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Open AccessFeature PaperReview The Yeast Saccharomyces cerevisiae as a Model for Understanding RAS Proteins and their Role in Human Tumorigenesis
Received: 25 December 2017 / Revised: 5 February 2018 / Accepted: 12 February 2018 / Published: 19 February 2018
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Abstract
The exploitation of the yeast Saccharomyces cerevisiae as a biological model for the investigation of complex molecular processes conserved in multicellular organisms, such as humans, has allowed fundamental biological discoveries. When comparing yeast and human proteins, it is clear that both amino acid
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The exploitation of the yeast Saccharomyces cerevisiae as a biological model for the investigation of complex molecular processes conserved in multicellular organisms, such as humans, has allowed fundamental biological discoveries. When comparing yeast and human proteins, it is clear that both amino acid sequences and protein functions are often very well conserved. One example of the high degree of conservation between human and yeast proteins is highlighted by the members of the RAS family. Indeed, the study of the signaling pathways regulated by RAS in yeast cells led to the discovery of properties that were often found interchangeable with RAS proto-oncogenes in human pathways, and vice versa. In this work, we performed an updated critical literature review on human and yeast RAS pathways, specifically highlighting the similarities and differences between them. Moreover, we emphasized the contribution of studying yeast RAS pathways for the understanding of human RAS and how this model organism can contribute to unveil the roles of RAS oncoproteins in the regulation of mechanisms important in the tumorigenic process, like autophagy. Full article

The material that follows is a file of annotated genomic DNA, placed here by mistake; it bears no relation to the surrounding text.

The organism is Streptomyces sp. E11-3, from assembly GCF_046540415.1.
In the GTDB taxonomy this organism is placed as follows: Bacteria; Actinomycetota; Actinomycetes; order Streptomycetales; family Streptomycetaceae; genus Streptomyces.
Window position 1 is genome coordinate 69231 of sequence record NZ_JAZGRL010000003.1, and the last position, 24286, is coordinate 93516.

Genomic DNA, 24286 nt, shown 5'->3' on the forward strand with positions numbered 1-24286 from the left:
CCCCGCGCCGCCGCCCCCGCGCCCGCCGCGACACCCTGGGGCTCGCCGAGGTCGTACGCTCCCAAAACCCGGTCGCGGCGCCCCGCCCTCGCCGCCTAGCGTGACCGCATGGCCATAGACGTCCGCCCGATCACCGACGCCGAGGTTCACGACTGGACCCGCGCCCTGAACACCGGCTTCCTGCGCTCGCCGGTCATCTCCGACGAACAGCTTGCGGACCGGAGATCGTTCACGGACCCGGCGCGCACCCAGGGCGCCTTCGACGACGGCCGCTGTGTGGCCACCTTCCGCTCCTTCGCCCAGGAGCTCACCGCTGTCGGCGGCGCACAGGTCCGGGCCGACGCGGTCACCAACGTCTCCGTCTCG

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Open AccessArticle Linear Regression QSAR Models for Polo-Like Kinase-1 Inhibitors
Received: 27 November 2017 / Revised: 23 January 2018 / Accepted: 2 February 2018 / Published: 14 February 2018
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Abstract
A structurally diverse dataset of 530 polo-like kinase-1 (PLK1) inhibitors is compiled from the ChEMBL database and studied by means of a conformation-independent quantitative structure-activity relationship (QSAR) approach. A large number (26,761) of molecular descriptors are explored with the main intention of capturing
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A structurally diverse dataset of 530 polo-like kinase-1 (PLK1) inhibitors is compiled from the ChEMBL database and studied by means of a conformation-independent quantitative structure-activity relationship (QSAR) approach. A large number (26,761) of molecular descriptors are explored with the main intention of capturing the most relevant structural characteristics affecting the bioactivity. The structural descriptors are derived with different freeware, such as PaDEL, Mold2, and QuBiLs-MAS; such descriptor software complements each other and improves the QSAR results. The best multivariable linear regression models are found with the replacement method variable subset selection technique. The balanced subsets method partitions the dataset into training, validation, and test sets. It is found that the proposed linear QSAR model improves previously reported models by leading to a simpler alternative structure-activity relationship. Full article
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Open AccessFeature PaperReview MiRNAs at the Crossroads between Innate Immunity and Cancer: Focus on Macrophages
Received: 27 December 2017 / Revised: 1 February 2018 / Accepted: 6 February 2018 / Published: 8 February 2018
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Abstract